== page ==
The U.S. Supreme Court Declares Warrantless Dog Sniffs of Private Front Porches Unconstitutional, Or Does it? A Closer Look at Florida v. Jardines
Last month, the U.S. Supreme Court decided Florida v. Jardines, holding that police violated the Fourth Amendment by bringing a dog to a suspect’s front porch for several minutes to sniff for drugs, without a search warrant. Because the police subsequently obtained a warrant on the basis of the dog’s positive alert for narcotics, the Court deemed the marijuana plants that turned up during the subsequent search of the home to be the fruit of a Fourth Amendment violation that should therefore have been suppressed. The ruling itself might seem straightforward on its face, but a look at the majority and concurring opinions raises important questions about where we go from here in understanding the constitutional right to be free of unreasonable searches.
The Majority Opinion
In a 5-4 opinion for the Court, Justice Scalia explains the conclusion that police performed an “unreasonable search” in bringing a drug-sniffing dog to Joelis Jardines’s front porch to determine whether Jardines had narcotics inside his home. The opinion observes that the front porch onto which the police entered exemplifies the “curtilage,” the area “immediately surrounding and associated with the home.” A front porch therefore receives some of the core Fourth Amendment protection that attaches to the home itself. The Court concludes that it must therefore be vigilant about a potential constitutional infringement when law enforcement officers enter the front porch without a warrant.
Observing how the curtilage differs from the home, the Court acknowledges that home residents recognize a limited implied “license” for people to come onto their front porches, so that such entries are not tantamount to opening a person’s front door and walking in without an invitation. People delivering mail or packages, for example, may walk onto the person’s front porch and either knock or place the packages near the door, though they could not have simply entered the house and deposited the packages inside. Neighbors and even “solicitors, hawkers and peddlers of all kinds” enjoy a similar “implicit license” to “approach the home by the front path, knock promptly, wait briefly to be received, and then (absent invitation to linger longer) leave.”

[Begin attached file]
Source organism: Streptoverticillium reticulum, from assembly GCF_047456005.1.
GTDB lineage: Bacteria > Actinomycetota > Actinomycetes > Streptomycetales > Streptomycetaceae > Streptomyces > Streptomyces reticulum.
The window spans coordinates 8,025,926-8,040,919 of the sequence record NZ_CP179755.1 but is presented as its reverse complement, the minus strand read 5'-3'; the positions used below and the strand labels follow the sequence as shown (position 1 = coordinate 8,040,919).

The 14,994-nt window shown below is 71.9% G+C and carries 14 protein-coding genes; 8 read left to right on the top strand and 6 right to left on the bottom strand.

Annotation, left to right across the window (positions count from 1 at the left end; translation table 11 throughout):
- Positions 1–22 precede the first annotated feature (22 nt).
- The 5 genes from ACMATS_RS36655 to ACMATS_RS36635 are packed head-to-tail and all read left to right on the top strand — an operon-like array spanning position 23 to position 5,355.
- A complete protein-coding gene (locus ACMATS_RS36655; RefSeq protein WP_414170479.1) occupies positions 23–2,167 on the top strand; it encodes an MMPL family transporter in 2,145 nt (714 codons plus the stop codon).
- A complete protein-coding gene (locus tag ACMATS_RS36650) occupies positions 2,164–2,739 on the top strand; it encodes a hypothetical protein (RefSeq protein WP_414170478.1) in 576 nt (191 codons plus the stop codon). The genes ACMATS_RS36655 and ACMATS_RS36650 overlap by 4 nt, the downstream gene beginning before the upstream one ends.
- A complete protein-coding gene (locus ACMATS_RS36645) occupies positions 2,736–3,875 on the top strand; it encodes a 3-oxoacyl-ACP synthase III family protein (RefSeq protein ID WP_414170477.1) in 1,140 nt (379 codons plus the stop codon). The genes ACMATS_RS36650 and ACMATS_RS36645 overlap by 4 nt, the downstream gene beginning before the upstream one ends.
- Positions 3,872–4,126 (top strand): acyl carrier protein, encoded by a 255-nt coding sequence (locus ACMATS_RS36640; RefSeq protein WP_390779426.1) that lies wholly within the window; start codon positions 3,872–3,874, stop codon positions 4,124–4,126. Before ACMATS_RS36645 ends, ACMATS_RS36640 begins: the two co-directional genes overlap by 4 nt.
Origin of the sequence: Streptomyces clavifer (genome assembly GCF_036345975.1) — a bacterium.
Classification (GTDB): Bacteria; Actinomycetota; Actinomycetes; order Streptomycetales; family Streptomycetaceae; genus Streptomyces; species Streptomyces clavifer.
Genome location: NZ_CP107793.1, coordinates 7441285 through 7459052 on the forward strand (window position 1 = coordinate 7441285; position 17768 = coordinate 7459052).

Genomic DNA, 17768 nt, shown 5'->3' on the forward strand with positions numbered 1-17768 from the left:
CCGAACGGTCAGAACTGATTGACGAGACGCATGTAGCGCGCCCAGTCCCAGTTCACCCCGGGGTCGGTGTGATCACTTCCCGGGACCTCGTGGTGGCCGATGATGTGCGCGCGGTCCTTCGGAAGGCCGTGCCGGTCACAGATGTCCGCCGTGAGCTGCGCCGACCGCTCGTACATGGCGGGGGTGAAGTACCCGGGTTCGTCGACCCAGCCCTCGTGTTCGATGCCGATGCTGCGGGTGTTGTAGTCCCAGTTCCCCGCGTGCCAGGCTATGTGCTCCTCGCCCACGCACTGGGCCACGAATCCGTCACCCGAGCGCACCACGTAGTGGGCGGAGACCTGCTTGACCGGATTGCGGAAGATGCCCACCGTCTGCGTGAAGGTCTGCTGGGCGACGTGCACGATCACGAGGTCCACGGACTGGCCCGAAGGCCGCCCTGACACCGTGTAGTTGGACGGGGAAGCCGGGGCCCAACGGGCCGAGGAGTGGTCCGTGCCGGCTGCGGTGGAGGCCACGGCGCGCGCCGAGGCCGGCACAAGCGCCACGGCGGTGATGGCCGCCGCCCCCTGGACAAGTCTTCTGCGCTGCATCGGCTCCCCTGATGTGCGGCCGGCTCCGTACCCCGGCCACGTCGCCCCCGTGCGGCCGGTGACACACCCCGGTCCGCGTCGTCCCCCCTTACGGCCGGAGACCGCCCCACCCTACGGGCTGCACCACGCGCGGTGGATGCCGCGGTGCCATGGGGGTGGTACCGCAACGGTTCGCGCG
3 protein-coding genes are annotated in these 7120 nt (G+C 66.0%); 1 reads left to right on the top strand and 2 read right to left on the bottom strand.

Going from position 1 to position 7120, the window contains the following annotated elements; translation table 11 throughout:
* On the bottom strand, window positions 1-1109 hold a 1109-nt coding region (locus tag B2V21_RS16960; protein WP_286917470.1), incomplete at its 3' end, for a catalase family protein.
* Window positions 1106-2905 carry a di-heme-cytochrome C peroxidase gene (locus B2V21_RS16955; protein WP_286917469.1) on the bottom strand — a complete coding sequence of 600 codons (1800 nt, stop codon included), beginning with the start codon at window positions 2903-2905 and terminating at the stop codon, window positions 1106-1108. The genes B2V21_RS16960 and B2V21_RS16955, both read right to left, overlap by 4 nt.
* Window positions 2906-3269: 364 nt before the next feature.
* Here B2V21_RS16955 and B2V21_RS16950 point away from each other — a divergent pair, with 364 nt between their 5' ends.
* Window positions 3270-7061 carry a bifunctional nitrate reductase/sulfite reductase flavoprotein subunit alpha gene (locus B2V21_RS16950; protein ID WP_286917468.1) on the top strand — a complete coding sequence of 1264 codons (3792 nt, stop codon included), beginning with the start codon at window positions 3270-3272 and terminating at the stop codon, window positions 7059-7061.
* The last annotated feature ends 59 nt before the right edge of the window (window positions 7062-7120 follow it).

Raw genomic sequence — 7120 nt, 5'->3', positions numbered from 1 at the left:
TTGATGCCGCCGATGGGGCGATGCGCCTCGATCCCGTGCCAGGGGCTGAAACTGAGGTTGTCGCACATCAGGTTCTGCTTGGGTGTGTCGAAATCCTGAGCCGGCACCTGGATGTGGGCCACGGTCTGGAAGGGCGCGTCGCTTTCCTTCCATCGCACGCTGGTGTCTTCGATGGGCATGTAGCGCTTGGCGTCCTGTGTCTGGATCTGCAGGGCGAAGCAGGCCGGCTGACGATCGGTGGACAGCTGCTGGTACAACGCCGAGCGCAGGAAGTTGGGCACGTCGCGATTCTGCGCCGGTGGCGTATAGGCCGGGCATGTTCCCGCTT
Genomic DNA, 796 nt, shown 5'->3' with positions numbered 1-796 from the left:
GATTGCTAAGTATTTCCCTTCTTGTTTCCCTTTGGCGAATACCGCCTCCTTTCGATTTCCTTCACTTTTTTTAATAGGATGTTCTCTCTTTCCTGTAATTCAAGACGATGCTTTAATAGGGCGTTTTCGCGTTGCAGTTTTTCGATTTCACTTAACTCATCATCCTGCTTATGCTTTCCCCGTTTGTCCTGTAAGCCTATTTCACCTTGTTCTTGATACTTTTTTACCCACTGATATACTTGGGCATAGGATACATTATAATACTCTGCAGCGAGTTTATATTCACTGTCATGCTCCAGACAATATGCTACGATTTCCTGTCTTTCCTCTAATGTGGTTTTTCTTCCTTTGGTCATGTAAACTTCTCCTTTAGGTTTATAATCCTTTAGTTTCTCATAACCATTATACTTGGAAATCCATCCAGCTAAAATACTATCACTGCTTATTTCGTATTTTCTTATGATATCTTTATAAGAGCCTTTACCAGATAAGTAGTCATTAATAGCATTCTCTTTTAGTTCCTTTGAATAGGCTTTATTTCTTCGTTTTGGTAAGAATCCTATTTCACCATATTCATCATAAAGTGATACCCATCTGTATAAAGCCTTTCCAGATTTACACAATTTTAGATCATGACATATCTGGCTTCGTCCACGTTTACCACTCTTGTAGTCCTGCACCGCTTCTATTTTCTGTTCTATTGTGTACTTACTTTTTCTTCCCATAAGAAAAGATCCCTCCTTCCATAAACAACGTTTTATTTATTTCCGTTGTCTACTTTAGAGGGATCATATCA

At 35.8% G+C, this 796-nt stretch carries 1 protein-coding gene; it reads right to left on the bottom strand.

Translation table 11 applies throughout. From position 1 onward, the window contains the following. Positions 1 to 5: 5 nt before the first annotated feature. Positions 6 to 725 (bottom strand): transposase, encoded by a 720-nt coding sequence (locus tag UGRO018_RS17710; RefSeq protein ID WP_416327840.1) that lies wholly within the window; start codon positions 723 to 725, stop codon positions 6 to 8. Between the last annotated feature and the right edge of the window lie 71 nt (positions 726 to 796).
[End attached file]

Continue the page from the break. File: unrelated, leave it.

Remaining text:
If all of these types of people, including those offering goods that the resident likely does not want, enjoy an implicit license to walk onto the porch, then why is the police officer in Jardines any different? One might be tempted to think that it is because he was a police officer, and the limited license for mail carriers, neighbors, and salespersons does not extend to law enforcement. The majority opinion rejects this notion, however, specifically stating that “a police officer not armed with a warrant may approach a home and knock, precisely because that is ‘no more than any private citizen might do.’” The “license” to enter the porch therefore extends, sometimes, to law enforcement officials investigating criminal activity.
Under existing precedents, it is actually not surprising that police would be able to do the same things that civilians are authorized to do, though their objectives may differ, since this concept undergirds the “reasonable expectation of privacy” framework within which the Supreme Court has consistently operated since it decided Katz v. United States in 1967. The idea is that before a government action will qualify as a “search” and thereby trigger the protections of the Fourth Amendment (which may require a warrant or some other pre-search justification), it must invade a “reasonable expectation of privacy.” Such an expectation is one that individuals can legitimately expect to enjoy from private interference, in the absence of any governmental action.